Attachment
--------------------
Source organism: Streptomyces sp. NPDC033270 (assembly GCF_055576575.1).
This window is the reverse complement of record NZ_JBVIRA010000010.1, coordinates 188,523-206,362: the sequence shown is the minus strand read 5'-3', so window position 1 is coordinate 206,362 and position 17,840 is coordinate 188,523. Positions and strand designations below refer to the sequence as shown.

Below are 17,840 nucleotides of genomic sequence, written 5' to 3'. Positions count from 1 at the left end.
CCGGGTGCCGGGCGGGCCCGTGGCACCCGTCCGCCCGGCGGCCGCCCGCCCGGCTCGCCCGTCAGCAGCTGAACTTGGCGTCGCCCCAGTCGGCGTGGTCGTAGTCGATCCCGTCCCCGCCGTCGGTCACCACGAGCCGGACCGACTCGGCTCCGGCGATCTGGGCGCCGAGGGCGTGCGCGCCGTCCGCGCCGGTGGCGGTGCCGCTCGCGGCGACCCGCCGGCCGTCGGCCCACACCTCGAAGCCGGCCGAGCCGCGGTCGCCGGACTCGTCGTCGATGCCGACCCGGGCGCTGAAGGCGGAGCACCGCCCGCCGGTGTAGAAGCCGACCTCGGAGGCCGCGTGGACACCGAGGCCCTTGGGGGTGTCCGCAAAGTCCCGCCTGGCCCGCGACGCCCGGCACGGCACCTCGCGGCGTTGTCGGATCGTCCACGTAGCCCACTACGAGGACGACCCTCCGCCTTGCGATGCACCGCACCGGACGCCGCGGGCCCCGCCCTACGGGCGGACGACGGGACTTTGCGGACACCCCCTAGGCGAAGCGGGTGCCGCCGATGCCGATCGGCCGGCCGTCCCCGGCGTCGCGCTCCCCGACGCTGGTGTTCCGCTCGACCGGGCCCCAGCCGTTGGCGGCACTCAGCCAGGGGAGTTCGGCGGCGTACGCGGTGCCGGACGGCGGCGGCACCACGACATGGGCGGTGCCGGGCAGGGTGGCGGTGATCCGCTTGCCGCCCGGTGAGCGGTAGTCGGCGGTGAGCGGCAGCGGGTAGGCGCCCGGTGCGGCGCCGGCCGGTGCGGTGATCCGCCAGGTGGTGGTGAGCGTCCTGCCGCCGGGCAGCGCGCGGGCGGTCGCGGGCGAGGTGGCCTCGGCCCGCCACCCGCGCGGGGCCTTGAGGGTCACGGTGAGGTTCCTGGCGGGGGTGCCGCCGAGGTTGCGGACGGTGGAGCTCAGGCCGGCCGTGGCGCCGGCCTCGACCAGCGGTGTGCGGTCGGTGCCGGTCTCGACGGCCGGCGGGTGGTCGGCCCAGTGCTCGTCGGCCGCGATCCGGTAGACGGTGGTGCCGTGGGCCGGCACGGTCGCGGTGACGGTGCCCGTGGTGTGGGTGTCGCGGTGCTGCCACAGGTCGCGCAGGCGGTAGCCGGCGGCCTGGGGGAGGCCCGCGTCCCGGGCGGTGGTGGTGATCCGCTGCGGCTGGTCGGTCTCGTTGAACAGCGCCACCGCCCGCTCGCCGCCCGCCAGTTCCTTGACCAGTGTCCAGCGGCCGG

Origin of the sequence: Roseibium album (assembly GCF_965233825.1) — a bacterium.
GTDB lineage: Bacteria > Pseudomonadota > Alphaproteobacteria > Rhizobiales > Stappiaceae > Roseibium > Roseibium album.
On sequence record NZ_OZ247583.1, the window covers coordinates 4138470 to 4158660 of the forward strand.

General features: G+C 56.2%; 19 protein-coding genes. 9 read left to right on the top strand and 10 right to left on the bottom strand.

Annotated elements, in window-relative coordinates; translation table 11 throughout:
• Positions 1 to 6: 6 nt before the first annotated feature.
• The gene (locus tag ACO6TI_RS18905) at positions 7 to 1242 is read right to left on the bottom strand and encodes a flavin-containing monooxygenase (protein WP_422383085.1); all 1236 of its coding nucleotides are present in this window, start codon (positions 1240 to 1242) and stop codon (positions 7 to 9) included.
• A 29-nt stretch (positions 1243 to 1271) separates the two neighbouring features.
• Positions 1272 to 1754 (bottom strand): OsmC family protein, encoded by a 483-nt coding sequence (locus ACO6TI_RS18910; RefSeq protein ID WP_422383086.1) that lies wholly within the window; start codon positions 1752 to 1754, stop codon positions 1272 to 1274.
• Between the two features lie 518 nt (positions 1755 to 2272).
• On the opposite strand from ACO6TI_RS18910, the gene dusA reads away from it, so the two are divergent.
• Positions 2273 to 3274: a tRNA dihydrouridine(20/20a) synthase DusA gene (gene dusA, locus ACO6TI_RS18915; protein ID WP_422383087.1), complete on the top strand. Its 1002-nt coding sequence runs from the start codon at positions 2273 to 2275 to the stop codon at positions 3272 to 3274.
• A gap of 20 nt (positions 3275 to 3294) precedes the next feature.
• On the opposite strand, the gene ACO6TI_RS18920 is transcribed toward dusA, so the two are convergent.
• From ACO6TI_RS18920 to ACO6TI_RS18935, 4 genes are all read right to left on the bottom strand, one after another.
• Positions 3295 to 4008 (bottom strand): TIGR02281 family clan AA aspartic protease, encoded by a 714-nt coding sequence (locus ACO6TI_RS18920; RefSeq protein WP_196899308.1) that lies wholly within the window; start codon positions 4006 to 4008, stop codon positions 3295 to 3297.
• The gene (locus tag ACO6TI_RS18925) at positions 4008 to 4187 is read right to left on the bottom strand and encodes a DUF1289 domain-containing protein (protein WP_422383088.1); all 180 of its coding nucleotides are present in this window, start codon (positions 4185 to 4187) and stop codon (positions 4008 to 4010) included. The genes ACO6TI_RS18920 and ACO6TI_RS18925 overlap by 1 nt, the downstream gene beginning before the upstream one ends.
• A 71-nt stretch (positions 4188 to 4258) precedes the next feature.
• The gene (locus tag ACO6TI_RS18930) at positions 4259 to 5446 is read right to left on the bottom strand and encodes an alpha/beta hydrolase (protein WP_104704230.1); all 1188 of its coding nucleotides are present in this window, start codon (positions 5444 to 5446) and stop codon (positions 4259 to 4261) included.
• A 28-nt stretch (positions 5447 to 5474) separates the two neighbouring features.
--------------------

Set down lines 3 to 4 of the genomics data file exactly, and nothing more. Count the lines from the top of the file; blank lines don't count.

Below are 17,840 nucleotides of genomic sequence, written 5' to 3'. Positions count from 1 at the left end.
CCGGGTGCCGGGCGGGCCCGTGGCACCCGTCCGCCCGGCGGCCGCCCGCCCGGCTCGCCCGTCAGCAGCTGAACTTGGCGTCGCCCCAGTCGGCGTGGTCGTAGTCGATCCCGTCCCCGCCGTCGGTCACCACGAGCCGGACCGACTCGGCTCCGGCGATCTGGGCGCCGAGGGCGTGCGCGCCGTCCGCGCCGGTGGCGGTGCCGCTCGCGGCGACCCGCCGGCCGTCGGCCCACACCTCGAAGCCGGCCGAGCCGCGGTCGCCGGACTCGTCGTCGATGCCGACCCGGGCGCTGAAGGCGGAGCACCGCCCGCCGGTGTAGAAGCCGACCTCGGAGGCCGCGTGGACACCGAGGCCCTTGGGGGTGTCCGCAAAGTCCCGCCTGGCCCGCGACGCCCGGCACGGCACCTCGCGGCGTTGTCGGATCGTCCACGTAGCCCACTACGAGGACGACCCTCCGCCTTGCGATGCACCGCACCGGACGCCGCGGGCCCCGCCCTACGGGCGGACGACGGGACTTTGCGGACACCCCCTAGGCGAAGCGGGTGCCGCCGATGCCGATCGGCCGGCCGTCCCCGGCGTCGCGCTCCCCGACGCTGGTGTTCCGCTCGACCGGGCCCCAGCCGTTGGCGGCACTCAGCCAGGGGAGTTCGGCGGCGTACGCGGTGCCGGACGGCGGCGGCACCACGACATGGGCGGTGCCGGGCAGGGTGGCGGTGATCCGCTTGCCGCCCGGTGAGCGGTAGTCGGCGGTGAGCGGCAGCGGGTAGGCGCCCGGTGCGGCGCCGGCCGGTGCGGTGATCCGCCAGGTGGTGGTGAGCGTCCTGCCGCCGGGCAGCGCGCGGGCGGTCGCGGGCGAGGTGGCCTCGGCCCGCCACCCGCGCGGGGCCTTGAGGGTCACGGTGAGGTTCCTGGCGGGGGTGCCGCCGAGGTTGCGGACGGTGGAGCTCAGGCCGGCCGTGGCGCCGGCCTCGACCAGCGGTGTGCGGTCGGTGCCGGTCTCGACGGCCGGCGGGTGGTCGGCCCAGTGCTCGTCGGCCGCGATCCGGTAGACGGTGGTGCCGTGGGCCGGCACGGTCGCGGTGACGGTGCCCGTGGTGTGGGTGTCGCGGTGCTGCCACAGGTCGCGCAGGCGGTAGCCGGCGGCCTGGGGGAGGCCCGCGTCCCGGGCGGTGGTGGTGATCCGCTGCGGCTGGTCGGTCTCGTTGAACAGCGCCACCGCCCGCTCGCCGCCCGCCAGTTCCTTGACCAGTGTCCAGCGGCCGG